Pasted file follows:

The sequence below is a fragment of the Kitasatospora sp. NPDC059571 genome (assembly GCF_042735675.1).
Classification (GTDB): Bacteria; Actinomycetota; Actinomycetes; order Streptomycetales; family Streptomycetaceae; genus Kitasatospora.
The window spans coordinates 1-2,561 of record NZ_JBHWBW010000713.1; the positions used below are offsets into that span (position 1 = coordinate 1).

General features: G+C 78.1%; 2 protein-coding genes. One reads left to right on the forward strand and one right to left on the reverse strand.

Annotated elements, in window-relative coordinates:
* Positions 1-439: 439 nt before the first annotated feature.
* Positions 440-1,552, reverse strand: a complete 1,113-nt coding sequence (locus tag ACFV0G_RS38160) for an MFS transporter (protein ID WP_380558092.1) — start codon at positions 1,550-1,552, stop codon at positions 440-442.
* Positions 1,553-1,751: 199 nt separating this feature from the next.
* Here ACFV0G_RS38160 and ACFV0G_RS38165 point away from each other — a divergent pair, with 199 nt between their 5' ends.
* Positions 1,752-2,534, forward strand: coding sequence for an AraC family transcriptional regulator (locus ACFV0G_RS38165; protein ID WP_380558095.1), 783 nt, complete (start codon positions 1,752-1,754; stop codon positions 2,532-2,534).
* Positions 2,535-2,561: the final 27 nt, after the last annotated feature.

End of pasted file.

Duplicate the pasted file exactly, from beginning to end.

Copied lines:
The sequence below is a fragment of the Kitasatospora sp. NPDC059571 genome (assembly GCF_042735675.1).
Classification (GTDB): Bacteria; Actinomycetota; Actinomycetes; order Streptomycetales; family Streptomycetaceae; genus Kitasatospora.
The window spans coordinates 1-2,561 of record NZ_JBHWBW010000713.1; the positions used below are offsets into that span (position 1 = coordinate 1).

General features: G+C 78.1%; 2 protein-coding genes. One reads left to right on the forward strand and one right to left on the reverse strand.

Annotated elements, in window-relative coordinates:
* Positions 1-439: 439 nt before the first annotated feature.
* Positions 440-1,552, reverse strand: a complete 1,113-nt coding sequence (locus tag ACFV0G_RS38160) for an MFS transporter (protein ID WP_380558092.1) — start codon at positions 1,550-1,552, stop codon at positions 440-442.
* Positions 1,553-1,751: 199 nt separating this feature from the next.
* Here ACFV0G_RS38160 and ACFV0G_RS38165 point away from each other — a divergent pair, with 199 nt between their 5' ends.
* Positions 1,752-2,534, forward strand: coding sequence for an AraC family transcriptional regulator (locus ACFV0G_RS38165; protein ID WP_380558095.1), 783 nt, complete (start codon positions 1,752-1,754; stop codon positions 2,532-2,534).
* Positions 2,535-2,561: the final 27 nt, after the last annotated feature.